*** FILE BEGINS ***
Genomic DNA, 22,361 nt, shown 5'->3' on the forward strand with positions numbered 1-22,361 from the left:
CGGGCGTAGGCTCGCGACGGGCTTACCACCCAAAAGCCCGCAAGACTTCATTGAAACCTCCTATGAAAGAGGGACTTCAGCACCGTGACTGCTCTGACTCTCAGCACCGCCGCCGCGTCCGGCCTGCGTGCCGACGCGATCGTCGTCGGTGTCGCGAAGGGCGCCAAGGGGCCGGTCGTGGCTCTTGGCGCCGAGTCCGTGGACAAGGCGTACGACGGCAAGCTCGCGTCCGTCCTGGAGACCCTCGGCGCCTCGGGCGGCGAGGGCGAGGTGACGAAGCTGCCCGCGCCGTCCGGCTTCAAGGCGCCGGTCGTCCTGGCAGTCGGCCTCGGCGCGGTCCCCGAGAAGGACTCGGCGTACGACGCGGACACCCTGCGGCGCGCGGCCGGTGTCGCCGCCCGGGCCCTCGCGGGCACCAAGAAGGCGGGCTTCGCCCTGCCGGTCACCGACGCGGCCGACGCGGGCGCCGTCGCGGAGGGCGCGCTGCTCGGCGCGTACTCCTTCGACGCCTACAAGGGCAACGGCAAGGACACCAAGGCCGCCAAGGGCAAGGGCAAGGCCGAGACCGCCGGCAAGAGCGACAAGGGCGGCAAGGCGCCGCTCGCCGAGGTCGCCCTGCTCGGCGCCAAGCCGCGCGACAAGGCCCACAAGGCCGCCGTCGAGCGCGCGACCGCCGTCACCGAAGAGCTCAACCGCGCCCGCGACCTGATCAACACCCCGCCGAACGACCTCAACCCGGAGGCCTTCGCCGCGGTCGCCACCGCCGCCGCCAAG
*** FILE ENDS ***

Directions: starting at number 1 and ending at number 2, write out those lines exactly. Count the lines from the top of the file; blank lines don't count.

Genomic DNA, 22,361 nt, shown 5'->3' on the forward strand with positions numbered 1-22,361 from the left:
CGGGCGTAGGCTCGCGACGGGCTTACCACCCAAAAGCCCGCAAGACTTCATTGAAACCTCCTATGAAAGAGGGACTTCAGCACCGTGACTGCTCTGACTCTCAGCACCGCCGCCGCGTCCGGCCTGCGTGCCGACGCGATCGTCGTCGGTGTCGCGAAGGGCGCCAAGGGGCCGGTCGTGGCTCTTGGCGCCGAGTCCGTGGACAAGGCGTACGACGGCAAGCTCGCGTCCGTCCTGGAGACCCTCGGCGCCTCGGGCGGCGAGGGCGAGGTGACGAAGCTGCCCGCGCCGTCCGGCTTCAAGGCGCCGGTCGTCCTGGCAGTCGGCCTCGGCGCGGTCCCCGAGAAGGACTCGGCGTACGACGCGGACACCCTGCGGCGCGCGGCCGGTGTCGCCGCCCGGGCCCTCGCGGGCACCAAGAAGGCGGGCTTCGCCCTGCCGGTCACCGACGCGGCCGACGCGGGCGCCGTCGCGGAGGGCGCGCTGCTCGGCGCGTACTCCTTCGACGCCTACAAGGGCAACGGCAAGGACACCAAGGCCGCCAAGGGCAAGGGCAAGGCCGAGACCGCCGGCAAGAGCGACAAGGGCGGCAAGGCGCCGCTCGCCGAGGTCGCCCTGCTCGGCGCCAAGCCGCGCGACAAGGCCCACAAGGCCGCCGTCGAGCGCGCGACCGCCGTCACCGAAGAGCTCAACCGCGCCCGCGACCTGATCAACACCCCGCCGAACGACCTCAACCCGGAGGCCTTCGCCGCGGTCGCCACCGCCGCCGCCAAG